For Governor Brown, the prison overcrowding issue will simply not go away. Brown thought he had met the federal court's mandate to reduce the California prison population when he forced what came to be known as "realignment" on California counties. Flooding local jails – with state inmates.
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At the time, we warned Brown in an earlier segment that passing the buck to the counties would increase crime. Local counties simply are not equipped to deal with an influx of criminals from state prisons. And a lot of them – had to be let out early.
We said it then, and we'll say it now. Brown should have sent those inmates to private prisons. As we predicted, things did not work out as Brown had intended. Violent crime in Los Angeles county had been dropping until the realignment was put in place. In 2012, we saw a spike upwards of 3.5%.
On top of that, the federal court has come back and said it wasn't enough. The court wants another reduction of ten thousand inmates by December 1st. Brown is trying desperately to get a 3-year stay from that court mandate. Meanwhile Brown is finally saying we must put many of those ten-thousand inmates into private prisons. It may be too little too late however, because arcane private prison transfer regulations may keep Brown from meeting the December deadline.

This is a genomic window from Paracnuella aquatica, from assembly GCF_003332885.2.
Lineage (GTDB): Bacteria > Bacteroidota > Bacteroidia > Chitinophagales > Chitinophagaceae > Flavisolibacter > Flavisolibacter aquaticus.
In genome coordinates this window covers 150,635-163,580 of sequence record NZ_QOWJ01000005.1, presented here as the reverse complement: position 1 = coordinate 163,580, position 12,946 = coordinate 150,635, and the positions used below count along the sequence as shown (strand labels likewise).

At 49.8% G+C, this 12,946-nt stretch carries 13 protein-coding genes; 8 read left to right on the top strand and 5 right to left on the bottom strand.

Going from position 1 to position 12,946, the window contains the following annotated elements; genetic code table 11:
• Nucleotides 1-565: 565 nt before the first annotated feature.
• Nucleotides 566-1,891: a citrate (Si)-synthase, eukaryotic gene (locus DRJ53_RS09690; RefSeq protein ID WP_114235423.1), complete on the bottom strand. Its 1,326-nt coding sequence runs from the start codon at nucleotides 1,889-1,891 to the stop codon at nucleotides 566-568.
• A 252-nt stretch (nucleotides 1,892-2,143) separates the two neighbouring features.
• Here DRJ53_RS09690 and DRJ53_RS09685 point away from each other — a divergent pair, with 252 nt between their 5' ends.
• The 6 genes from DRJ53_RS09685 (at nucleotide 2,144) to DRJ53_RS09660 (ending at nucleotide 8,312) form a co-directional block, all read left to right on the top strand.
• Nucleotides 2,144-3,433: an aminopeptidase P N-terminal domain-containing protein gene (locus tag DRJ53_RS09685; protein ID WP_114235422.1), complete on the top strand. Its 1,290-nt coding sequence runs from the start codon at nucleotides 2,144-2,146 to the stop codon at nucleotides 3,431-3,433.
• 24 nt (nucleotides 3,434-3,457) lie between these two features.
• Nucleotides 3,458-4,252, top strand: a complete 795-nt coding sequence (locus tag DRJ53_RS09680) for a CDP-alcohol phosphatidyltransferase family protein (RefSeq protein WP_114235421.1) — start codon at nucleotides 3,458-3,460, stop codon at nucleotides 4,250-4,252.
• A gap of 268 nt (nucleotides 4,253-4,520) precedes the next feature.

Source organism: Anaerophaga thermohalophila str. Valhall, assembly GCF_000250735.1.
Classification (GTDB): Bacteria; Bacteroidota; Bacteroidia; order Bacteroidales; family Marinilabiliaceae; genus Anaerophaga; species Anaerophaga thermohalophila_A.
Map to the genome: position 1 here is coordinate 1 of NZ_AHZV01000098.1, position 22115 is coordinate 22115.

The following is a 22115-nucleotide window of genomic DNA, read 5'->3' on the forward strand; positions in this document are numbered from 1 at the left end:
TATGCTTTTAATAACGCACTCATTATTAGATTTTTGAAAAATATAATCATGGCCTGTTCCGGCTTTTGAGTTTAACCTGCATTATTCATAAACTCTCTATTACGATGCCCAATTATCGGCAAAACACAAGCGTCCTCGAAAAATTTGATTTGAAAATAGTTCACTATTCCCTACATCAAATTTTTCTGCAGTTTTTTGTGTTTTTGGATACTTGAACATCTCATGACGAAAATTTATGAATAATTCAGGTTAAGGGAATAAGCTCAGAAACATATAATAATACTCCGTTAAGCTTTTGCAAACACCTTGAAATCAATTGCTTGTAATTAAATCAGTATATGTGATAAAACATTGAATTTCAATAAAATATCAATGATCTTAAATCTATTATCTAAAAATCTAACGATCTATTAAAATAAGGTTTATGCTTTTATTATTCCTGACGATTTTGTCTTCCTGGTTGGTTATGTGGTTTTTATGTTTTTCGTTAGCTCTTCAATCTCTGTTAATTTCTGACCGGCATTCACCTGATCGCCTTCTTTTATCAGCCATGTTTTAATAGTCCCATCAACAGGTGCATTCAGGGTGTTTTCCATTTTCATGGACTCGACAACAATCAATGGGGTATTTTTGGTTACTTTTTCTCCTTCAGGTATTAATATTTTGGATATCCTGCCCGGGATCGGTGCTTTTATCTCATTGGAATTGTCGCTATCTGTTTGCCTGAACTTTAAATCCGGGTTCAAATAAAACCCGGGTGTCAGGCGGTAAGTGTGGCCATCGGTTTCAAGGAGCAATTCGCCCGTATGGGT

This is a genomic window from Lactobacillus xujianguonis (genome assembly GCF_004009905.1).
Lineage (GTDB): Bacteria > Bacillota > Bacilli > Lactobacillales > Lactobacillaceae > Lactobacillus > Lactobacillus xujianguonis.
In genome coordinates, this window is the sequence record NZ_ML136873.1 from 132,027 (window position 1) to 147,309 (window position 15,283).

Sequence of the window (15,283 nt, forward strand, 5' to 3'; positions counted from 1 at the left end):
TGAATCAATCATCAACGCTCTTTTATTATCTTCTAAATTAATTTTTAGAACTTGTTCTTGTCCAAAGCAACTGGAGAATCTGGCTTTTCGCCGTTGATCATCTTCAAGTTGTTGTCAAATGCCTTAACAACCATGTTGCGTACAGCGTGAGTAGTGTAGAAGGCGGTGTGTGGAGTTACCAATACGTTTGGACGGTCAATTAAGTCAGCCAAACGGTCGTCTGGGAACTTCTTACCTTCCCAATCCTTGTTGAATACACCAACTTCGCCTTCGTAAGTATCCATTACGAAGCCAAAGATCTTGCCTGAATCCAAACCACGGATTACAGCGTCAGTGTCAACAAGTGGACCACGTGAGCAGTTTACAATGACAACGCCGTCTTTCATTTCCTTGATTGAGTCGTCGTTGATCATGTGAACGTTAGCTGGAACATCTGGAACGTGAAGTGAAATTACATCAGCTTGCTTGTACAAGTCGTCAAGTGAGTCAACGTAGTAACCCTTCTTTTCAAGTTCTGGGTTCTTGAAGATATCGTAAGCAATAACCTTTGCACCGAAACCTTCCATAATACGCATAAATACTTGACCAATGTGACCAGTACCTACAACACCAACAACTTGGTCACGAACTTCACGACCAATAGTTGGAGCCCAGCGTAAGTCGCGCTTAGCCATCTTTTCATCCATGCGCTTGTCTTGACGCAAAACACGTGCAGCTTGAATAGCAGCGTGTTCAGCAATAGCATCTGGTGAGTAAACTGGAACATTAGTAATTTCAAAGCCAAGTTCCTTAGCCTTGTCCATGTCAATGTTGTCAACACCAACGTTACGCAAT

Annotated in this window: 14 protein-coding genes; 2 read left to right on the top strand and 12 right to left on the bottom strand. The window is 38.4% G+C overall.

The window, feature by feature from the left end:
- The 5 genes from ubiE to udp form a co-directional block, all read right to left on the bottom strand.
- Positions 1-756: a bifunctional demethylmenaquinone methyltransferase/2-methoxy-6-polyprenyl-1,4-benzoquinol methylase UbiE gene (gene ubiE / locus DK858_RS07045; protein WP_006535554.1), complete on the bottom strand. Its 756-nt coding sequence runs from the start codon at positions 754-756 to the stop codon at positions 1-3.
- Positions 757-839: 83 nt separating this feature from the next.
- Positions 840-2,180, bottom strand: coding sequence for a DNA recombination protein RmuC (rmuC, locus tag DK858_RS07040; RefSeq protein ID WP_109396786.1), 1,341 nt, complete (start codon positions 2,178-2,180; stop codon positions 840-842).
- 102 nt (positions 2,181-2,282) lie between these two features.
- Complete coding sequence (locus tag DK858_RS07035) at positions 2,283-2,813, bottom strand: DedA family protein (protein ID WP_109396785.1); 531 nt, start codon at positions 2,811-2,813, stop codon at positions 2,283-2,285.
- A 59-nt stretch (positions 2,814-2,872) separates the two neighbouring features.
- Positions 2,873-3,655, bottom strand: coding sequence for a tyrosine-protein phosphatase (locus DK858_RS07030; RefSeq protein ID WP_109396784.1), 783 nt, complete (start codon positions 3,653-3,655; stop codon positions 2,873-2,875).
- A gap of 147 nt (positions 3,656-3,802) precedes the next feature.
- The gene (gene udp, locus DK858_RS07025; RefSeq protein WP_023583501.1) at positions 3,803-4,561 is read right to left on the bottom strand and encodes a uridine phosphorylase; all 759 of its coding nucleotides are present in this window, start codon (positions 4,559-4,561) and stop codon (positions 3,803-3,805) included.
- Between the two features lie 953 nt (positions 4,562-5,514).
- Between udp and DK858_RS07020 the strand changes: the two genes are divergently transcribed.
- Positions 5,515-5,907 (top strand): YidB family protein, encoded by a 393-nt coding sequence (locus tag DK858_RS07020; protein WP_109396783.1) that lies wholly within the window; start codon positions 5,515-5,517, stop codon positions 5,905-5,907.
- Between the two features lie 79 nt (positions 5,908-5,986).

In any case, Brown should shift not only the ten thousand but thousands more to private prisons. Local counties should never again have the burden of dealing with hardened criminals wreaking havoc on the local population.
Governor Brown, you have a golden opportunity to fix the prison overcrowding problem – permanently. Please take it.
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